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Pension reform may spawn shadow economy in Kazakhstan: expert

03 july 2014, 14:35
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© kapital.kz
© kapital.kz

The new coil in Kazakhstan's pension reform may lead to expansion of the shadow economy, Tengrinews reports citing a Tengri FM interview with a senior analyst of the Agency for Return on Investments Research Yerlen Badykhan.

The Ministry of Labour and Social Protection of Kazakhstan initiated a new provision for the pension reform that obliges companies to allocate additional 5 percent of the employee’s salary into so called "nominally saving" pension accounts. These new 5% will come as an addition to the regular 10%. However, unlike the 10% they are not going to be accumulated at the pension accounts, but will be used to pay pensions now to those who are already pensioners.  

The expert explained that to avoid escalation of expenses, companies would try to reduce their spendings, and there were two ways to do it.

"To meet the new requirements, private companies, will have to either proportionately reduce the income of their workers, so as to remain within the usual expenses, or to switch to so called 'gray wages',” Badykhan said. Gray wage is a term used to denote the transaction, in which the wage is paid in full or in part in an envelope, meaning that the officially declared wage is lower than it actually is.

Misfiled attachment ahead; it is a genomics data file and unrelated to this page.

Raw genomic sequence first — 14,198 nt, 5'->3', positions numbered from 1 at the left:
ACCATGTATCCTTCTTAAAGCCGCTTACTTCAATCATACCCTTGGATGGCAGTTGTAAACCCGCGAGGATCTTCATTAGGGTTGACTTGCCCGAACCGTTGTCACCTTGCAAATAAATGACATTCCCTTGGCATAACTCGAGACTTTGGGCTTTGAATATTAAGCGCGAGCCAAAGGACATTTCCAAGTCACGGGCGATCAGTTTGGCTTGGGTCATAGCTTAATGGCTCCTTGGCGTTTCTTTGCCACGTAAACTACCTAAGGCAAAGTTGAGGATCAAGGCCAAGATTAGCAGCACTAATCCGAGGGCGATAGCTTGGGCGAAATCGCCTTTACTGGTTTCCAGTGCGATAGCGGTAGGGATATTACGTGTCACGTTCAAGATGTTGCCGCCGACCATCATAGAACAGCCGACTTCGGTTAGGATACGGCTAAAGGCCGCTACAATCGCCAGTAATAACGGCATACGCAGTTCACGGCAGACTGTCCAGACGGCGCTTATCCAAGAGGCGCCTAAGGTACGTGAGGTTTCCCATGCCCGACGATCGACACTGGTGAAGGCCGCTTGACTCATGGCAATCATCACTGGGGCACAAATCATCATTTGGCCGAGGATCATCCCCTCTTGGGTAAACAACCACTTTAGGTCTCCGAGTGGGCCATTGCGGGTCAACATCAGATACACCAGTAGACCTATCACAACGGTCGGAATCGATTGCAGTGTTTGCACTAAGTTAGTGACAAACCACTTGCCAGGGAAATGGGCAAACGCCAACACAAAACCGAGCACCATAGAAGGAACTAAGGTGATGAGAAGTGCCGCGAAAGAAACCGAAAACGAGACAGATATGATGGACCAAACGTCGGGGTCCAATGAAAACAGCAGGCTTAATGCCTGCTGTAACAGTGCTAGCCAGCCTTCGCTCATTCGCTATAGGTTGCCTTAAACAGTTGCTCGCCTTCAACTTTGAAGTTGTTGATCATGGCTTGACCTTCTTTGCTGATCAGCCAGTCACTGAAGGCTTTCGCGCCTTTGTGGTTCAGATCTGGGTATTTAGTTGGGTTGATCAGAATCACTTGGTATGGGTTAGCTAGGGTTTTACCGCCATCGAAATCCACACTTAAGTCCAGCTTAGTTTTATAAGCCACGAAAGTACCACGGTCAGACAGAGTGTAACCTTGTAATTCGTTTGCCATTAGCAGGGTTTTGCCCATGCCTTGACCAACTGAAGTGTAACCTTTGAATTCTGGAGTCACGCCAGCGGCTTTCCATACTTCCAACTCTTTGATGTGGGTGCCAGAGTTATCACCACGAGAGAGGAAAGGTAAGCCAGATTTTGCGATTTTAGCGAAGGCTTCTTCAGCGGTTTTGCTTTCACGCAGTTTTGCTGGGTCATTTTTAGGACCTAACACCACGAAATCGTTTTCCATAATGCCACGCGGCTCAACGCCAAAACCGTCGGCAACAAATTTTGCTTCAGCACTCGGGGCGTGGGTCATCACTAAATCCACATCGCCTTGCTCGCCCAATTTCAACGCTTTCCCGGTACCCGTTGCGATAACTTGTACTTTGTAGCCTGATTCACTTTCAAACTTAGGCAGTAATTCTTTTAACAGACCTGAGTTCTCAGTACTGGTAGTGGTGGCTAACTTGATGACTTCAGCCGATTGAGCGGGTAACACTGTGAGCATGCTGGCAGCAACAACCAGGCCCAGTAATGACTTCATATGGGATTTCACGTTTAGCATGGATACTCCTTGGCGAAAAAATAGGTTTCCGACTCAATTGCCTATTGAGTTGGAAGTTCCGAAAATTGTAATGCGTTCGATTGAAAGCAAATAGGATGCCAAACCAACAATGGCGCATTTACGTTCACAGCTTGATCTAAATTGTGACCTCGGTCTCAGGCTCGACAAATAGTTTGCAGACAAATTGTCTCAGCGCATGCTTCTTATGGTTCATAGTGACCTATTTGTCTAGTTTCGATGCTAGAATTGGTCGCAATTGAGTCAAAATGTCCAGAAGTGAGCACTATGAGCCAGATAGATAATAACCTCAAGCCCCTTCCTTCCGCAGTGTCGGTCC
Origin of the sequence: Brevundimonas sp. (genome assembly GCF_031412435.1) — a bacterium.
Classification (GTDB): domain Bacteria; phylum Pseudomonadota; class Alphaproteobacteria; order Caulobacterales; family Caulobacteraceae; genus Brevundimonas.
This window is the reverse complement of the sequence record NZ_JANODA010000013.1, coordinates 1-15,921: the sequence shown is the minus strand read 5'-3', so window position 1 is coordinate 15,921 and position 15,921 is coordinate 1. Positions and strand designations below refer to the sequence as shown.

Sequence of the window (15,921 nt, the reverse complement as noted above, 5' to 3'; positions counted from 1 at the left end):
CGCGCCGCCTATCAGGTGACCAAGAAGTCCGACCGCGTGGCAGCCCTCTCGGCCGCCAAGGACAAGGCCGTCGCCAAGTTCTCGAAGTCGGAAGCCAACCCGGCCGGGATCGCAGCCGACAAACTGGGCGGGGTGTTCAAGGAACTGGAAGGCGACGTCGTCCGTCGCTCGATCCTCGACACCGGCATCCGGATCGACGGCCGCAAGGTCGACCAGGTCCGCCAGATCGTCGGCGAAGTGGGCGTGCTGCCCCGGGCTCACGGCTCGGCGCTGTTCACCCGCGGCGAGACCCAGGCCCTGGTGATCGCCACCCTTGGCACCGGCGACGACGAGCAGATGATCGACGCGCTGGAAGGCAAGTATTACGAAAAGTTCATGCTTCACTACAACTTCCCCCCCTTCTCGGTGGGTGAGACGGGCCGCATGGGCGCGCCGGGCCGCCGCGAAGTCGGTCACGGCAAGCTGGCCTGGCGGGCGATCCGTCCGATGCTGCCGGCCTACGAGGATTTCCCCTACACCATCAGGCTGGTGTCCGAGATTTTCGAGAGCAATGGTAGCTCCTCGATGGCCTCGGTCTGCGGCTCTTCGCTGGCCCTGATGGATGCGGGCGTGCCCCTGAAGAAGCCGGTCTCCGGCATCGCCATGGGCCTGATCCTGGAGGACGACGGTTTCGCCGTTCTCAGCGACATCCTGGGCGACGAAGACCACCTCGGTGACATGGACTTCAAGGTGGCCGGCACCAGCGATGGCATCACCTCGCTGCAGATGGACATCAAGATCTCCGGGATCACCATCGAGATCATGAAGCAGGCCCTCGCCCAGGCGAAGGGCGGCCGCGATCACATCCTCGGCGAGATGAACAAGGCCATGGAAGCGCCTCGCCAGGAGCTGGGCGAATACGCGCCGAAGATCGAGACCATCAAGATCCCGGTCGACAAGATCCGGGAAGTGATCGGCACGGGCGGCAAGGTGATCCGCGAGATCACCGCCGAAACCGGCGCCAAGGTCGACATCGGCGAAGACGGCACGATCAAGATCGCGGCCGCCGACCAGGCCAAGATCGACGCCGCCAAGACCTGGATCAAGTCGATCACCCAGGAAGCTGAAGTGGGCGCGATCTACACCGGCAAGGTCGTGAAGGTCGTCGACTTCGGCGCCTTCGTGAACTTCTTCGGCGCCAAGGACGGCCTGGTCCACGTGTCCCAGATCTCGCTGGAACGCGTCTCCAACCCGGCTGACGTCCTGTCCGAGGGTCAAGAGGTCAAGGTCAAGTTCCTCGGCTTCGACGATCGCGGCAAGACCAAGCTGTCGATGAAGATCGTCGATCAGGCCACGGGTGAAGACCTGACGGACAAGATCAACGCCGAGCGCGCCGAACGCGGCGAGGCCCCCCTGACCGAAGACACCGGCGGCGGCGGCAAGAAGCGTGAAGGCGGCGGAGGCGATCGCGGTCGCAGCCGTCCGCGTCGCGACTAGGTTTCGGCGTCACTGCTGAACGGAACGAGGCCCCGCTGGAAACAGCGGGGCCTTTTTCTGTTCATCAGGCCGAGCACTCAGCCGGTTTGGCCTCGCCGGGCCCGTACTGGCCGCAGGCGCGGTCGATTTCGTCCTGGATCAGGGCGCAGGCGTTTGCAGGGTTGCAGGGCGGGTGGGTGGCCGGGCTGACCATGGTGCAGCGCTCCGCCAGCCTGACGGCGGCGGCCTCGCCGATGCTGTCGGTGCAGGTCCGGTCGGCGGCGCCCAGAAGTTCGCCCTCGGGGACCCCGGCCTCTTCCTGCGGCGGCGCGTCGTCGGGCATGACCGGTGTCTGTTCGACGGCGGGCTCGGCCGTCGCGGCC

In this case both the employers and the employees are going to be unhappy with the situation. “Kazakhstanis do not trust the pension system in general; they need the money not sometime in the future but here and now. Besides, the 5 percent to pay pensions to complete strangers will be perceived by many as a social burden,” Badykhan explain.

Badykhan called to Government to reduce other social payments and accruals, to limit the negative fallout of the pension reform. Since companies will simply lack enough money to pay all of the pension contributions, there is a “need to reduce other types of social payments,” he said.

Moreover, the analyst suggested using the available untapped budgetary funds. In 2013 alone the government did not use up 130 billion tenge ($708 million) from the budget. “So why not use them to pay the pensions?” Badykhan wondered. He continued by saying that with the availability of such large funds, there was no clear need to introduce the additional 5% pension contribution. It would be only logical to use the billions already available in the budget.

Writing by Dinara Urazova, editing by Tatyana Kuzmina


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